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Bottom View of a Binary Tree


Problem Statement

The problem “Bottom View of a Binary Tree” states that you are given a binary tree and now you need to find the bottom view for the given tree. When we see a tree from the downward direction. The nodes which are visible to us is the bottom view of the binary tree.

Example

Bottom View of a Binary Tree

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Approach

The approach is simple because we have already solved a problem that is similar to this. The problem Top view of a binary tree is similar to this where we had to print the nodes which are visible to us from the above direction. So how do we solve the problem?

We need to use the concept of horizontal distance here. Whenever we move in the left direction of a node, we subtract from the horizontal distance of the current node. Similarly, if we move in the right direction, we add 1 to horizontal distance. Once we are familiar with this concept. We will use a map to keep track of nodes at each of the horizontal distance. Then we will traverse the tree and whenever we find a node we update our map. We will keep the horizontal distance as key and the node as the value to the map. So using a level order traversal, keep calculating the horizontal distance and updating the map.

After all of these calculations, simply print the elements in the map. Because the most left node is with most negative horizontal distance and the rightmost node has the highest positive value.

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C++ code to print Bottom View of a Binary Tree

#include <bits/stdc++.h>
using namespace std;

struct node{
    int data;
    node *left, *right;
};

node* create(int data){
    node* tmp = new node();
    tmp->data = data;
    tmp->left = tmp->right = NULL;
    return tmp;
}

int main(){
    node *root = create(2);
    root->left = create(3);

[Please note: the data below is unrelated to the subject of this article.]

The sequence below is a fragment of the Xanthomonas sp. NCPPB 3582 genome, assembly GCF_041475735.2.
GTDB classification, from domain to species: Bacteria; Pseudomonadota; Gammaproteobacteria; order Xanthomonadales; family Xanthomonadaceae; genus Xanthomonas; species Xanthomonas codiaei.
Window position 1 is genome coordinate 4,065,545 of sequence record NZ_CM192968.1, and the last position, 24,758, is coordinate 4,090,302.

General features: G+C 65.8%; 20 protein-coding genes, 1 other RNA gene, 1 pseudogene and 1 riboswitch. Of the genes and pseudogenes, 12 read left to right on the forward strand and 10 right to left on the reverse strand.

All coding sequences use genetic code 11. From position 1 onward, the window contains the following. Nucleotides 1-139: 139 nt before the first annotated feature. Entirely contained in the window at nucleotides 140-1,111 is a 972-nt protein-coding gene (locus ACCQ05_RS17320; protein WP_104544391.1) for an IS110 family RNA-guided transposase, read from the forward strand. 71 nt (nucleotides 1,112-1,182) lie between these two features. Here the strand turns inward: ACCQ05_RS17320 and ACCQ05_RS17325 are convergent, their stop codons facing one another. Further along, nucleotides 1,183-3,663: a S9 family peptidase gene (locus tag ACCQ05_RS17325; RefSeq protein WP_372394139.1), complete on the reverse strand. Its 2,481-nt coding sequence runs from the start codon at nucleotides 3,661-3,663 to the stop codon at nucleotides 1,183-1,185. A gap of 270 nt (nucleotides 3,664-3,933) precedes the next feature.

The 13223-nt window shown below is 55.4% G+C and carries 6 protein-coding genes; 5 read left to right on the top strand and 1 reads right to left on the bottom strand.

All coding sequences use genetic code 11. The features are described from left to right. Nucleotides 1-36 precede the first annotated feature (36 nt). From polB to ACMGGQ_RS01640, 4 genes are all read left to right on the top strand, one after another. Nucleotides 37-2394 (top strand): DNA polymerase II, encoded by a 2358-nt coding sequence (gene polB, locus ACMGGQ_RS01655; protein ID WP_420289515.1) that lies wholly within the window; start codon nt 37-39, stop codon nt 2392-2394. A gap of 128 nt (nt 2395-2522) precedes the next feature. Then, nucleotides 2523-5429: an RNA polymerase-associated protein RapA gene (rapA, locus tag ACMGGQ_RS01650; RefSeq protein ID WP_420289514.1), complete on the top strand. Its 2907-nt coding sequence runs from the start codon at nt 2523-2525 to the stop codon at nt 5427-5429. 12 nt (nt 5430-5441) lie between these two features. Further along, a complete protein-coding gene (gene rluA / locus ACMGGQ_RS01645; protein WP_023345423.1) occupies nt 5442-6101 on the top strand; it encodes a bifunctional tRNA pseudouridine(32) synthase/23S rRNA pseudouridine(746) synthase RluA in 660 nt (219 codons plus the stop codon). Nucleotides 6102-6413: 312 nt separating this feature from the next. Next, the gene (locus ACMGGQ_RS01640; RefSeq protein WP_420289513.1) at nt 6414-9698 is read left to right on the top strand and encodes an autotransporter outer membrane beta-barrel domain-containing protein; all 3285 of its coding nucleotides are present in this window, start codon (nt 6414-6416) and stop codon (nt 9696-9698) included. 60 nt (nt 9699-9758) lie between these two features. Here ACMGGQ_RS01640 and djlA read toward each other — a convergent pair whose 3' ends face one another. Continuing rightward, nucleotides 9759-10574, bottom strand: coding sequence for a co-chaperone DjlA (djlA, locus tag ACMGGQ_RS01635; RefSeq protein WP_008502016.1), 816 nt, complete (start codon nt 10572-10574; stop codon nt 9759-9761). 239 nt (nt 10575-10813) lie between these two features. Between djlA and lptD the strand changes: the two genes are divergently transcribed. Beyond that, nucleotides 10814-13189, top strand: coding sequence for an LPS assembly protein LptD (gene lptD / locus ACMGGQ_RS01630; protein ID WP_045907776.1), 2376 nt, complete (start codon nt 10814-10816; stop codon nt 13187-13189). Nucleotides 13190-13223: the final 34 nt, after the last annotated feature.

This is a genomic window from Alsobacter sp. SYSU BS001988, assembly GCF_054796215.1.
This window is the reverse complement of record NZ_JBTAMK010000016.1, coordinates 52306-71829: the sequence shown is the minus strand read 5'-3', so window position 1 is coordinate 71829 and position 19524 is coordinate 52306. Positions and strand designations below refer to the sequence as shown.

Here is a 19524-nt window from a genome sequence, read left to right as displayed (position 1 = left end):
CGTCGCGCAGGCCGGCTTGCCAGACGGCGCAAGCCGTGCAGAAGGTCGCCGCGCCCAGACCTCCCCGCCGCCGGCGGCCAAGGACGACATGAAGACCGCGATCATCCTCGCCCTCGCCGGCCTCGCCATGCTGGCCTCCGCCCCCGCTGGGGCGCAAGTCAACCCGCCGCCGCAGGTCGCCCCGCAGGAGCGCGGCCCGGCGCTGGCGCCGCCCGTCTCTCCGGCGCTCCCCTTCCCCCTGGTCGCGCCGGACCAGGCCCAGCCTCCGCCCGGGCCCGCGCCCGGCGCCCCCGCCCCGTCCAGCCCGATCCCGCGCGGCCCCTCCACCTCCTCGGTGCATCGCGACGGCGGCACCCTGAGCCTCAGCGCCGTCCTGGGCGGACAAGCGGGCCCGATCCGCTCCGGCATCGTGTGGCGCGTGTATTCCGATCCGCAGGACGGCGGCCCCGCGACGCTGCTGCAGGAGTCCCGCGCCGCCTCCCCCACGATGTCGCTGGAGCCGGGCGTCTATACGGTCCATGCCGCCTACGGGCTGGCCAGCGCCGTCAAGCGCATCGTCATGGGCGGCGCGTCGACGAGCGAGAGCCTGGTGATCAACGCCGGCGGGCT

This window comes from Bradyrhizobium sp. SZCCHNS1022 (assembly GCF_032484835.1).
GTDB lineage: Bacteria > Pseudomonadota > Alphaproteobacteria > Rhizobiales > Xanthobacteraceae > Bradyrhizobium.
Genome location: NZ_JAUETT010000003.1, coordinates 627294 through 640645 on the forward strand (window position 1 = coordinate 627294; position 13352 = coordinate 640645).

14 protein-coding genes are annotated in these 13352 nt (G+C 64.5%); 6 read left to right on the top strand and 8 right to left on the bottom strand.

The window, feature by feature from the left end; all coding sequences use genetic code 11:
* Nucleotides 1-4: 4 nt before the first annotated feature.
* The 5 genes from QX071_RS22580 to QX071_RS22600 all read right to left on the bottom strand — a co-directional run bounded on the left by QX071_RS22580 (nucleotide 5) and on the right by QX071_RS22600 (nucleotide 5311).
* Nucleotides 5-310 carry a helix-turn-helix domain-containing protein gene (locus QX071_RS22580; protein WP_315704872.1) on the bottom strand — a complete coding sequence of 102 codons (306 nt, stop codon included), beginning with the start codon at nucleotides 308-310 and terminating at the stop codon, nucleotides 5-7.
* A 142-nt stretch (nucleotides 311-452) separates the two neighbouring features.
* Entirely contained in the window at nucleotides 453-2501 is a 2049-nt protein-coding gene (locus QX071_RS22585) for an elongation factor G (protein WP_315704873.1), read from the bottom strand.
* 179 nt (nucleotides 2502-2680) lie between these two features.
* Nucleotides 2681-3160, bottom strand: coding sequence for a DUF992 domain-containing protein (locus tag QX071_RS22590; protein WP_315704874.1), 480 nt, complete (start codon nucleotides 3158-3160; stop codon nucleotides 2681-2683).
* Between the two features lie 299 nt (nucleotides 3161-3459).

root->right = create(7);
    root->left->left = create(5);
    root->left->right = create(4);
    root->left->right->left = create(6);

    map<int,int> m;
    queue<pair<int,node*>> q;
    q.push(make_pair(0, root));
    m[0] = root->data;
    while(!q.empty()){
        pair<int, node*> now = q.front();
        q.pop();

        m[now.first] = now.second->data;
        if(now.second->left)
        q.push(make_pair(now.first - 1, now.second->left));
        if(now.second->right)
        q.push(make_pair(now.first + 1, now.second->right));
    }
    for(auto x: m)
        cout<<x.second<<" ";
}
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Java code to print Bottom View of a Binary Tree

import java.util.*;

class node{
  int data;
  node left, right;
  int hd;
}

class Main{

  static node create(int data){
      node tmp = new node();
      tmp.data = data;
      tmp.left = tmp.right = null;
      tmp.hd = 0;
      return tmp;
  }

  public static void main(String[] args){
    node root = create(2);
      root.left = create(3);
      root.right = create(7);
      root.left.left = create(5);
      root.left.right = create(4);
      root.left.right.left = create(6);

      Map<Integer, Integer> m = new TreeMap<Integer, Integer>();
      Queue<node> q = new LinkedList<node>();
      q.add(root);
      m.put(root.hd, root.data);
      while(!q.isEmpty()){
          node now = q.remove();

          m.put(now.hd, now.data);
          if(now.left != null){
          	now.left.hd = now.hd - 1;
          	q.add(now.left);
          }
          if(now.right != null){
          	now.right.hd = now.hd + 1;
          	q.add(now.right);
          }
      }
      for(Map.Entry<Integer, Integer> entry : m.entrySet())
          System.out.print(entry.getValue()+" ");
  }
}
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Complexity Analysis

Time Complexity

O(NlogN), because we have traversed the tree and have updated the values. Because we have used a map, insertion, deletion, and searching is done in O(logN) time.

Space Complexity

O(N), at most there can be (N+1)/2 in the last level. Thus the space complexity is linear.

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